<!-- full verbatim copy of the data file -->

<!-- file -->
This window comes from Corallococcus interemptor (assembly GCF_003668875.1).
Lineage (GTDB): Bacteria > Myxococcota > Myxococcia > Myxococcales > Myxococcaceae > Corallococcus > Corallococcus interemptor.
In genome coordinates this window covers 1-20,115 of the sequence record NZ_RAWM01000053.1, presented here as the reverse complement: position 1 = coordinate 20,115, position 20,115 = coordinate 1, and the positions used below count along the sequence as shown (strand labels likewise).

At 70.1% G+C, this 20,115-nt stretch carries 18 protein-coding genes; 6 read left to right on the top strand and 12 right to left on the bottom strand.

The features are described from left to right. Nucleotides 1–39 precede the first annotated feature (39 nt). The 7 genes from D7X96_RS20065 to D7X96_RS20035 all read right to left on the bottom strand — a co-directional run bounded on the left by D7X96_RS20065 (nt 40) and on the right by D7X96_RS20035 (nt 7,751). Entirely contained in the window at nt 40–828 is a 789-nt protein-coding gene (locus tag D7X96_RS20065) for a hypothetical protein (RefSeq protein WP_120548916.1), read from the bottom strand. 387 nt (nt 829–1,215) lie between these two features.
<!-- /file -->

This window comes from Corallococcus interemptor (assembly GCF_003668875.1).
Lineage (GTDB): Bacteria > Myxococcota > Myxococcia > Myxococcales > Myxococcaceae > Corallococcus > Corallococcus interemptor.
In genome coordinates this window covers 1-20,115 of the sequence record NZ_RAWM01000053.1, presented here as the reverse complement: position 1 = coordinate 20,115, position 20,115 = coordinate 1, and the positions used below count along the sequence as shown (strand labels likewise).

At 70.1% G+C, this 20,115-nt stretch carries 18 protein-coding genes; 6 read left to right on the top strand and 12 right to left on the bottom strand.

The features are described from left to right. Nucleotides 1–39 precede the first annotated feature (39 nt). The 7 genes from D7X96_RS20065 to D7X96_RS20035 all read right to left on the bottom strand — a co-directional run bounded on the left by D7X96_RS20065 (nt 40) and on the right by D7X96_RS20035 (nt 7,751). Entirely contained in the window at nt 40–828 is a 789-nt protein-coding gene (locus tag D7X96_RS20065) for a hypothetical protein (RefSeq protein WP_120548916.1), read from the bottom strand. 387 nt (nt 829–1,215) lie between these two features.